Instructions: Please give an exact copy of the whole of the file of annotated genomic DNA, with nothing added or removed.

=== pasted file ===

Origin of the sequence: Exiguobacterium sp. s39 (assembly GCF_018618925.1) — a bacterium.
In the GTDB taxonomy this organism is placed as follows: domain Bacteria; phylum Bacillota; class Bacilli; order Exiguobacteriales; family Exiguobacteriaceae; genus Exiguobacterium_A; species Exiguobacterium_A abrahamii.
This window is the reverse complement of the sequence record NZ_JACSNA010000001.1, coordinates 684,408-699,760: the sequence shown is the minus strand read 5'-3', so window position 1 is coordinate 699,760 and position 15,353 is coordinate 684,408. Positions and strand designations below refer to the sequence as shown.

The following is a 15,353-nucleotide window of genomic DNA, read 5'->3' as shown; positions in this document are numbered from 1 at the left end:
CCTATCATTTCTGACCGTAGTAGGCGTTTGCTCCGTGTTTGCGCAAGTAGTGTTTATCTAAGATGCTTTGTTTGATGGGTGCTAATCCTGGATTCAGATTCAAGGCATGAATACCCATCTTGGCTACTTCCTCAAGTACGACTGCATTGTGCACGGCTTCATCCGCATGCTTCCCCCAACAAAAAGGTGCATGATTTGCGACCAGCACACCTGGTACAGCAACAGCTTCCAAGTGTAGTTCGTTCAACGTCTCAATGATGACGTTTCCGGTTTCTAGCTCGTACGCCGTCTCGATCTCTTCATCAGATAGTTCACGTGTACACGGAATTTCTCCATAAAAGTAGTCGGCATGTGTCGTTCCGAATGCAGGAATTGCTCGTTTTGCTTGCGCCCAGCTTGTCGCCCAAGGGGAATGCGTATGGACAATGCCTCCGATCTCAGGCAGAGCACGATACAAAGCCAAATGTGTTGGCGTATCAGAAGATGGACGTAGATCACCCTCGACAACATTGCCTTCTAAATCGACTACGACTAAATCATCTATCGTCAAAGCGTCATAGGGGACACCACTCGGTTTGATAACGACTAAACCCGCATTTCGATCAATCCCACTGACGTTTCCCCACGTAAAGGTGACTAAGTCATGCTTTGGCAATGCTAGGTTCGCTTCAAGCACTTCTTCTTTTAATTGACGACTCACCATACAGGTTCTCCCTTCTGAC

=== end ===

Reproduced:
Origin of the sequence: Exiguobacterium sp. s39 (assembly GCF_018618925.1) — a bacterium.
In the GTDB taxonomy this organism is placed as follows: domain Bacteria; phylum Bacillota; class Bacilli; order Exiguobacteriales; family Exiguobacteriaceae; genus Exiguobacterium_A; species Exiguobacterium_A abrahamii.
This window is the reverse complement of the sequence record NZ_JACSNA010000001.1, coordinates 684,408-699,760: the sequence shown is the minus strand read 5'-3', so window position 1 is coordinate 699,760 and position 15,353 is coordinate 684,408. Positions and strand designations below refer to the sequence as shown.

The following is a 15,353-nucleotide window of genomic DNA, read 5'->3' as shown; positions in this document are numbered from 1 at the left end:
CCTATCATTTCTGACCGTAGTAGGCGTTTGCTCCGTGTTTGCGCAAGTAGTGTTTATCTAAGATGCTTTGTTTGATGGGTGCTAATCCTGGATTCAGATTCAAGGCATGAATACCCATCTTGGCTACTTCCTCAAGTACGACTGCATTGTGCACGGCTTCATCCGCATGCTTCCCCCAACAAAAAGGTGCATGATTTGCGACCAGCACACCTGGTACAGCAACAGCTTCCAAGTGTAGTTCGTTCAACGTCTCAATGATGACGTTTCCGGTTTCTAGCTCGTACGCCGTCTCGATCTCTTCATCAGATAGTTCACGTGTACACGGAATTTCTCCATAAAAGTAGTCGGCATGTGTCGTTCCGAATGCAGGAATTGCTCGTTTTGCTTGCGCCCAGCTTGTCGCCCAAGGGGAATGCGTATGGACAATGCCTCCGATCTCAGGCAGAGCACGATACAAAGCCAAATGTGTTGGCGTATCAGAAGATGGACGTAGATCACCCTCGACAACATTGCCTTCTAAATCGACTACGACTAAATCATCTATCGTCAAAGCGTCATAGGGGACACCACTCGGTTTGATAACGACTAAACCCGCATTTCGATCAATCCCACTGACGTTTCCCCACGTAAAGGTGACTAAGTCATGCTTTGGCAATGCTAGGTTCGCTTCAAGCACTTCTTCTTTTAATTGACGACTCACCATACAGGTTCTCCCTTCTGAC